Last edited by zipperhead; 04-04-2013 at 04:43 PM.
Distribution: OpenSUSE 13.2 64bit-Gnome on ASUS U52F
The ThinkPad I have is a T-42, I cant run Ubuntu anymore in it. The processor in this computer (I am typing on it right now) is a Pentium M. Ubuntu droped support for it a while ago, I succefully installed Lubuntu 12.04 in it but I could not upgrade.
Currently I am running Arch, Slackware, and FreeBSD in it and they all run fine. I would not suggest you these distros if you are just starting get in to linux. I have also had Opensuse in it running find. OpenSuse is more user friendly than the ones I mentioned
my Thinkpad R40 currently runs Mint13-MATE and has 1GB of memory, all is well-at least from what you seem to want to run.Drastic measures would be to install minimal systems like Puppy, etc. Have you tried a web install of Debian?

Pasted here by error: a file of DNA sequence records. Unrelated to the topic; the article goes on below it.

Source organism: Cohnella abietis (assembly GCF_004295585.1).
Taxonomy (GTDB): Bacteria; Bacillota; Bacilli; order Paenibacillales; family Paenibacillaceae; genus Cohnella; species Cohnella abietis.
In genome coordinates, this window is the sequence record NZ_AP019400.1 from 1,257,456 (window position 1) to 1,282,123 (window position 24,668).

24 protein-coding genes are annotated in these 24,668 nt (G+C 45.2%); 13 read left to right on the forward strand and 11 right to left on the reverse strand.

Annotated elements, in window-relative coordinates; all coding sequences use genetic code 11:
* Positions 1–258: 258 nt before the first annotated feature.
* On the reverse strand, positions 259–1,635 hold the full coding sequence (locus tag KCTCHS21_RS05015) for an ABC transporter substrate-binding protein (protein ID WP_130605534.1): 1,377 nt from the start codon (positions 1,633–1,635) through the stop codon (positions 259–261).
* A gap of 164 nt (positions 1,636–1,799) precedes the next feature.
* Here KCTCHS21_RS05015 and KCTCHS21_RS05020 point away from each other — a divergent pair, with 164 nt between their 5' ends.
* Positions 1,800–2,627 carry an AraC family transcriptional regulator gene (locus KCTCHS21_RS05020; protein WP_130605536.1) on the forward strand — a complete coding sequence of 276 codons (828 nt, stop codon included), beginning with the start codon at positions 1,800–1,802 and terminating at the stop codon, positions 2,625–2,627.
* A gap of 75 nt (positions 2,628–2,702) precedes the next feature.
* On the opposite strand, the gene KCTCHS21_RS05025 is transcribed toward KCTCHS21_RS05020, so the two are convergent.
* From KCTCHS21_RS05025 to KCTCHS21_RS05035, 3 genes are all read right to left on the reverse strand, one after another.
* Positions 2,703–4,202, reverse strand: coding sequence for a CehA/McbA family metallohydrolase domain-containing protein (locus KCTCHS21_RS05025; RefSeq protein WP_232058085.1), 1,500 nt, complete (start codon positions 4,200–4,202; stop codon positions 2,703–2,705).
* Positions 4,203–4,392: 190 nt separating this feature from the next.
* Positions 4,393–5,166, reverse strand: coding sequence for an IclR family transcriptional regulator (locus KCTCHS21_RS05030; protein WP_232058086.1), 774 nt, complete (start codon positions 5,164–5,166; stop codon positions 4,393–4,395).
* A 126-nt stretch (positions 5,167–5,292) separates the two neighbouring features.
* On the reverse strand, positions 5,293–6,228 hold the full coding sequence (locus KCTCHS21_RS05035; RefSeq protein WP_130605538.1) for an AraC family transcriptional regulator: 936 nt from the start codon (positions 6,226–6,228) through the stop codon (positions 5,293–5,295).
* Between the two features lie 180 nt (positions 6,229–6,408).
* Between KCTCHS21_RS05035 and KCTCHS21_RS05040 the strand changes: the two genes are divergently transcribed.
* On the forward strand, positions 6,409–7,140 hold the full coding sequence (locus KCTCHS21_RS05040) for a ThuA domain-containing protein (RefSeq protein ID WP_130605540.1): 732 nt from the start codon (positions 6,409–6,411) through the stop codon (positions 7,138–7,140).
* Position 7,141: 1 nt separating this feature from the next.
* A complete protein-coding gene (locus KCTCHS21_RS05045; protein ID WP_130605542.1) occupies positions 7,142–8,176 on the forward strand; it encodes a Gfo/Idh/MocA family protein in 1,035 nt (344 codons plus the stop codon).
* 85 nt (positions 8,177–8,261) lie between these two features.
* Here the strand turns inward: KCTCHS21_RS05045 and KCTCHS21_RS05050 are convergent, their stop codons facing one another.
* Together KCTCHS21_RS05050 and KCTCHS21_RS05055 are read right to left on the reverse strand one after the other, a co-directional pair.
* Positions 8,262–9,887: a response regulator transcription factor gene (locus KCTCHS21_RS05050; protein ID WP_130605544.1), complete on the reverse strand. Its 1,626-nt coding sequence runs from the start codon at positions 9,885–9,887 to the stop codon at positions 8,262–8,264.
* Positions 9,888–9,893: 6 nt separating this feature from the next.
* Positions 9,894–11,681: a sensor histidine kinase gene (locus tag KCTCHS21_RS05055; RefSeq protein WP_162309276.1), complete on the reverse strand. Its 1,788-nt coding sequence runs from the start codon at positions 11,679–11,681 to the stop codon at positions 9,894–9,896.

I'm a hard-core Fedora/RedHat and ThinkPad user. I have run Linux on more models of TPs than I care to remember. I'm currently running T30 (it's off and gathering dust atm), T40, T42, 770z (it's a firewall, 'nuff said), a number of T61s, w510 and w520.
You have received a number of good responses so I'm just going to comment on areas where I have experience:
I like reformatting the HD for a clean install. You can install with windows. I just don't like it. I have discovered that I run less windows than most Linux enthusiasts I've met.
As a TP owner you should know about ThinkPad-ACPI - http://www.thinkwiki.org/wiki/Thinkpad-acpi - it is probably less of an issue now as it seems to have made it main-stream but still probably good to be familiar with.
Another site you should know is ThinkWiki - http://www.thinkwiki.org/wiki/ThinkWiki